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Chuck Moss

Chuck Moss

Part Time Executive

September 8, 2017

It’s Part-Time Legislature Time again! This comes around regularly—usually every two or four years. Turning the Legislature into a ceremonial body that ritually convenes briefly and infrequently to stamp approval on bills and budgets? Who benefits?  The Executive, not necessarily the term-limited Governor, but the bureaucrats. They’re the ones who stay for years, outlasting the elected people’s servants, administering, regulating, and de facto legislating, all mostly out of the public eye.

So here’s my proposal: You want to shrink government? Why trash the branch that’s the closest to the people and the easiest to change? Instead, let’s have a Part Time Executive! You want to shrink government? That’s where the real costs are. Part Time Executive is the idea whose time has come.

Let’s start with the Governor. What do we need a full-time Governor for? Heck, just have a guy who comes up to Lansing, spends 90 days cutting ribbons and kissing babies, and who’ll sign/veto whatever the legislature works out. Then he or she can go home to their real jobs. No need for an official car—just pay ‘em mileage.

We’ve got some houses, too—fine pieces of real estate. First off: the Governor’s Residence in Lansing. I’ve been there, and let me tell you, it would make a first rate premium cigar bar. I’m not saying sell: lease it and give every Michigan taxpayer the right to a Business Class membership at a decent discount. As for the Governor’s place on Mackinac Island, that’s easy. Great lake views, sunset porch, fine location overlooking the golf course, easy access to the Grand Hotel, and minutes away from the beautiful historic downtown.  Just a few tweaks and you’ve got yourself a top of the line B&B. Yearly income to the State makes it a net profit center, not a cost.

“We need a Governor,” you say, and I say “what for?” Going around the world and recruiting companies? Lots of places have guys who do this; they’re called ‘Business Development Officers.”  We’ll just hire one, call him “Deputy Economic Governor” and send him to China or Germany.  Don’t pay the guy more, but if he brings in lots of jobs, there will be a free year’s membership in the cigar club.

Media. That’s important. We already have official spokespeople for the Executive office. We can save money by firing all of them but one. That person will then be charged with answering the phones and responding to all media inquiries with the words: ‘No Comment.’ If the journalist persists, add “on the advice of my lawyers.” Once a year the Part Time Governor can drive to Lansing and give a State of the State address, saying whatever he or she feels like. After that, go home and let everybody else go on TV and try to figure out what the heck it all meant. Like we do now.

Lieutenant Governor?  Right. Next subject.

The State Bureaucracy.  Ahh, now we come to it. A Part Time Governor needs a Part Time Bureaucracy. Let’s put every single state employee—except the State Police, and anyone dealing with public safety, on to part time hours. Think of the money we’ll save! Maybe some things will slip through the cracks, but at least we won’t paying Cadillac rates for folks who’re so busy regulating they don’t see a major city pumping bad water. The Budget Department? Don’t worry, they can moonlight anywhere to teach at any level—if they can explain finance to State Legislators, they can teach anybody anything.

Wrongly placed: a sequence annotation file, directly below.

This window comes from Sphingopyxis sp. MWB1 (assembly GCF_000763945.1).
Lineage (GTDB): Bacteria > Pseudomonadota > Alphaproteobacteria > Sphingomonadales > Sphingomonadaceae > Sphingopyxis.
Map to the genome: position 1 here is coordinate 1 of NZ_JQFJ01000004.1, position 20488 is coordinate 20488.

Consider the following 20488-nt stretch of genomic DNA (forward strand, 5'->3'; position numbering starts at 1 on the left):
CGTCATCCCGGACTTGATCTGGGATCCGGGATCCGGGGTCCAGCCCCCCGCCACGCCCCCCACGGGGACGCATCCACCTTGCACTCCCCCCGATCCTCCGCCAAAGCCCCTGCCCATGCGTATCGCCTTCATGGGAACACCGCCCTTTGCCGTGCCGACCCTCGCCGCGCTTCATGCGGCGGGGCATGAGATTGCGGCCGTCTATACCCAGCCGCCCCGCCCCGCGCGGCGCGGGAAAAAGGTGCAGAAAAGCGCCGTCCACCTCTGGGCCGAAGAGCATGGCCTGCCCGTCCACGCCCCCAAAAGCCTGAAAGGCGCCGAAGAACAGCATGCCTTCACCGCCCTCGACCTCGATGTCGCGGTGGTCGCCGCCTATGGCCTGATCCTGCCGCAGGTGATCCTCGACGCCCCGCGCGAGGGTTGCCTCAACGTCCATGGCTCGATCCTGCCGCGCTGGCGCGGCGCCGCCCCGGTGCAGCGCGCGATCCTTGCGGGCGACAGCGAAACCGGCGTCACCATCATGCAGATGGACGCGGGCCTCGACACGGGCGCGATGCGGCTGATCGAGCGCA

So who will carry on the business of government? A group of people hired locally to go to the capital as the citizens’ employees to take care of business. These folks can be hired or fired at will, and have to re-up their contracts every 2 or 4 years—by open, competitive process.  They have to account for every penny they receive and publicly explain every action they take.  We’ll call these folks “Representatives” and “Senators” and they’ll work in something called a “Legislature.”

So let’s have a Part Time Executive. Meantime the people’s representatives can go about the business of passing laws, debating policies, and overseeing the bureaucrats. A Part-Time Executive!!

Why didn’t we think of this before?

Chuck Moss teaches Political Science at Oakland University and serves on the Board of the Regional Transportation Authority. He was elected to represent the 40th District in the Michigan House and was appointed Chairman of the all-important Appropriations Committee, responsible for the entire state budget. Prior to politics, Chuck was political columnist for the DETROIT NEWS, and has hosted talk shows for radio and television.

September 7, 2017 · Filed under Chuck Moss

2 responses so far ↓

  • 1 Richard // Sep 8, 2017 at 8:59 am

    Hmmm

  • 2 Anagnorisis // Sep 8, 2017 at 8:10 pm

    Well taken. And not unfeasible. Actually lore tells of a time when all political offices were part-time, especially back when transportation and communications were sparse or nil. Extend this to the triad in Washington DC and we may have something here. State Police ought not escape that trimming either, the way they’ve been acting lately. A part-time law enforcement is basically what this country had for its first hundred years, someone on call to roust the rest when needed to quell some disturbance, otherwise all quiet, let neighborhoods keep their own peace. This has worked before we had overkill of public servants. Chiefs of police, sheriffs, governors, mayors, presidents, judges et al could be hired on part-time basis, go home to their real jobs, as Chuck says, when nothing’s happening. Make it so.

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